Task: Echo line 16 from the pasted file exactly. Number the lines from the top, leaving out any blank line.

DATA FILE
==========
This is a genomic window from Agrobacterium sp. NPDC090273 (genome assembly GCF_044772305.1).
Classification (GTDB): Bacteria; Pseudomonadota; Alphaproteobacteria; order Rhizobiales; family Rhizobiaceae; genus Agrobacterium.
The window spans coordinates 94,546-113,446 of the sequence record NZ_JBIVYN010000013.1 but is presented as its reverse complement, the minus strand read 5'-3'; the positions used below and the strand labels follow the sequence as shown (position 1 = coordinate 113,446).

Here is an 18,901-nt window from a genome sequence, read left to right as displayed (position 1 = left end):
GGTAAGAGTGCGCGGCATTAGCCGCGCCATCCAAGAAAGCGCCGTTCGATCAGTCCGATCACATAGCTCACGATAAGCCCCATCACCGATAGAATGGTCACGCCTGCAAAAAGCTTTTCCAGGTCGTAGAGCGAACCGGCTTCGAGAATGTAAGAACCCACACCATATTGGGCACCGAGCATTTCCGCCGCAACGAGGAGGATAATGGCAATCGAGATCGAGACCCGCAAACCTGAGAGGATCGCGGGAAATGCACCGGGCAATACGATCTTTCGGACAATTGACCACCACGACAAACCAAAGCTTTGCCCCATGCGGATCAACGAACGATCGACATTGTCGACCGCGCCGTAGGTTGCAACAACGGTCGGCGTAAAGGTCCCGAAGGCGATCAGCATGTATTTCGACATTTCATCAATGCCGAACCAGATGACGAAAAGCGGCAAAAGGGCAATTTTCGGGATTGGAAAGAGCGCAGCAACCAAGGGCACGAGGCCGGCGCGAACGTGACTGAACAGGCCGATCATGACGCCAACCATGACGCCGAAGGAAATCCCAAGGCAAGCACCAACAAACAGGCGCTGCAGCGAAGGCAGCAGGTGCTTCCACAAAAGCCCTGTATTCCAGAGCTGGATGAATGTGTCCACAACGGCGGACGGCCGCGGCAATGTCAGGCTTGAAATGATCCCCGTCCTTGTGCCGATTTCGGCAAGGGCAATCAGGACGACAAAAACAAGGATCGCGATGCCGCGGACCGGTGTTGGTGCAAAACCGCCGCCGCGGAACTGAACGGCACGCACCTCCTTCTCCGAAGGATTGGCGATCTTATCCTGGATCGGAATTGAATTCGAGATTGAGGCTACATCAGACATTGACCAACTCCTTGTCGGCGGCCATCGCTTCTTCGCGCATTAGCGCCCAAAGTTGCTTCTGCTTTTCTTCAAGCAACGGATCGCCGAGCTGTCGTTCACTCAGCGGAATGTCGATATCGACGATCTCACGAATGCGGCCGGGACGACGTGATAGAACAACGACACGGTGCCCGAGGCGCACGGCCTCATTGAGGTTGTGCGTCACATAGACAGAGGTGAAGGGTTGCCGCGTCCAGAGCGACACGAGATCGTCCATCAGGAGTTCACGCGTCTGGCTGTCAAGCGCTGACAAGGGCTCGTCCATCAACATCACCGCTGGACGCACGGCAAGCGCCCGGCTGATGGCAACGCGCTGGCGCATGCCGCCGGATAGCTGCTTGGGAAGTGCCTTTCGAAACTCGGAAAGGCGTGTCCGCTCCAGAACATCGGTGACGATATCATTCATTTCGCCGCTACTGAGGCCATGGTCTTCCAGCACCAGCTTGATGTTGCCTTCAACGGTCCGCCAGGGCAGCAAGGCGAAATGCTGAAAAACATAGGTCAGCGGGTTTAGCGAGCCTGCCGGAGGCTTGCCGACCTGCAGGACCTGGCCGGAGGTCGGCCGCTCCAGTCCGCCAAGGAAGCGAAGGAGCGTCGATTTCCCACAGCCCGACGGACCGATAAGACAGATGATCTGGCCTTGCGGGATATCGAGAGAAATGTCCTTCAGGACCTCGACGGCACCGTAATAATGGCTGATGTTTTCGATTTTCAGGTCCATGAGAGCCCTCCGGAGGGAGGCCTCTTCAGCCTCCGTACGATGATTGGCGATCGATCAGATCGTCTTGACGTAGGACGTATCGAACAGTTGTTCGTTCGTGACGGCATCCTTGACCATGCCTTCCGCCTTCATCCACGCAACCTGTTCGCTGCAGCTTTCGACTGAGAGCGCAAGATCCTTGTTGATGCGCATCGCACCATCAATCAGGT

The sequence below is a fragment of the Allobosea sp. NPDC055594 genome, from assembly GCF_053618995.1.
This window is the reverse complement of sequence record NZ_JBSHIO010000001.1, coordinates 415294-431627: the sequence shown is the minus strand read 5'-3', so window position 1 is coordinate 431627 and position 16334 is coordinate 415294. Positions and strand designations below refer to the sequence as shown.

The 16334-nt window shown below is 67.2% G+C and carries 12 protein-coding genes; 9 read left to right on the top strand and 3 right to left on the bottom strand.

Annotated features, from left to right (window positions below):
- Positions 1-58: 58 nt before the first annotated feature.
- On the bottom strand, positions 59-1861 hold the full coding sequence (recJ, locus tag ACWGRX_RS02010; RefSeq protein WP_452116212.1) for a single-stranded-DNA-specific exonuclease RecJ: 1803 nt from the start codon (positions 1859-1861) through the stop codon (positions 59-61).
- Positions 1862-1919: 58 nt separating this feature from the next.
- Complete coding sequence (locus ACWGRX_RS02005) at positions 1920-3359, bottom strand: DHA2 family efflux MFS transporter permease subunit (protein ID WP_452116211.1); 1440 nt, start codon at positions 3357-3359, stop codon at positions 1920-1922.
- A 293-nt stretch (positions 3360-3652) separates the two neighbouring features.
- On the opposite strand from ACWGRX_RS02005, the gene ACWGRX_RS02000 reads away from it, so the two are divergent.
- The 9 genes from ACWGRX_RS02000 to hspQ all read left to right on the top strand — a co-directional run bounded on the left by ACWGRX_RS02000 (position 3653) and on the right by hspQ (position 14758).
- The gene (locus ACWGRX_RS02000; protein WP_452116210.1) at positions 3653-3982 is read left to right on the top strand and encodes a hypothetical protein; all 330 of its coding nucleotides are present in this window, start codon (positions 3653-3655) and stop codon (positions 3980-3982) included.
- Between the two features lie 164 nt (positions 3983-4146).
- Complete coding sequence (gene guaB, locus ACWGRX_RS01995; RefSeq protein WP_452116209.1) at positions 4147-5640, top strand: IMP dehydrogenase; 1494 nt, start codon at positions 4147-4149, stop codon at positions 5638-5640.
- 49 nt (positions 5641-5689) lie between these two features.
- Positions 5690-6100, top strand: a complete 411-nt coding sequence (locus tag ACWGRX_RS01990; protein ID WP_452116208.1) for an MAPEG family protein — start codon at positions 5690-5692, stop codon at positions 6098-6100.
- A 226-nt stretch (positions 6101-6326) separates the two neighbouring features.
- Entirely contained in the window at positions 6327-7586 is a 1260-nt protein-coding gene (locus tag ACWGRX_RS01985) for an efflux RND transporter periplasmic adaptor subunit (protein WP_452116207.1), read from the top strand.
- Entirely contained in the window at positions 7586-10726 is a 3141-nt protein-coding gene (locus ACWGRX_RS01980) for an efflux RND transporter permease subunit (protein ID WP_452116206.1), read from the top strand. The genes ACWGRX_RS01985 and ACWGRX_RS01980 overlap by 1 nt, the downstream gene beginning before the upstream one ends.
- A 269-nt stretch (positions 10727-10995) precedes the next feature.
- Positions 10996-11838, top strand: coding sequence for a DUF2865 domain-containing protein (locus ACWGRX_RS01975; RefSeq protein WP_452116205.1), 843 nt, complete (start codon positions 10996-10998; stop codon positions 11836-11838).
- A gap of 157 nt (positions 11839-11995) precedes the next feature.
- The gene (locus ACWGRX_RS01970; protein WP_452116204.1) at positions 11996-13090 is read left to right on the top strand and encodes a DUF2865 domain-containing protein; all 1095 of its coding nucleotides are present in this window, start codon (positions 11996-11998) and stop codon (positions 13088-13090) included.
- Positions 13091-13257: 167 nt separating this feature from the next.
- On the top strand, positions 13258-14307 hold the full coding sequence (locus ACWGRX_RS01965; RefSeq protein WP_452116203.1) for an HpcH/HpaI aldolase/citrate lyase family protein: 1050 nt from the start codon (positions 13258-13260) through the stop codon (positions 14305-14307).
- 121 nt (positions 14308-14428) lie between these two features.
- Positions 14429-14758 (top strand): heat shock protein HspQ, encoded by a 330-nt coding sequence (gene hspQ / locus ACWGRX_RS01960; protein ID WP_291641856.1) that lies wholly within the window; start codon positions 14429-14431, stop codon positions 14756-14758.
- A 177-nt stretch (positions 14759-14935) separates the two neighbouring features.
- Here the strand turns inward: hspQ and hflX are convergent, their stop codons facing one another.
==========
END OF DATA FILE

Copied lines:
- The 9 genes from ACWGRX_RS02000 to hspQ all read left to right on the top strand — a co-directional run bounded on the left by ACWGRX_RS02000 (position 3653) and on the right by hspQ (position 14758).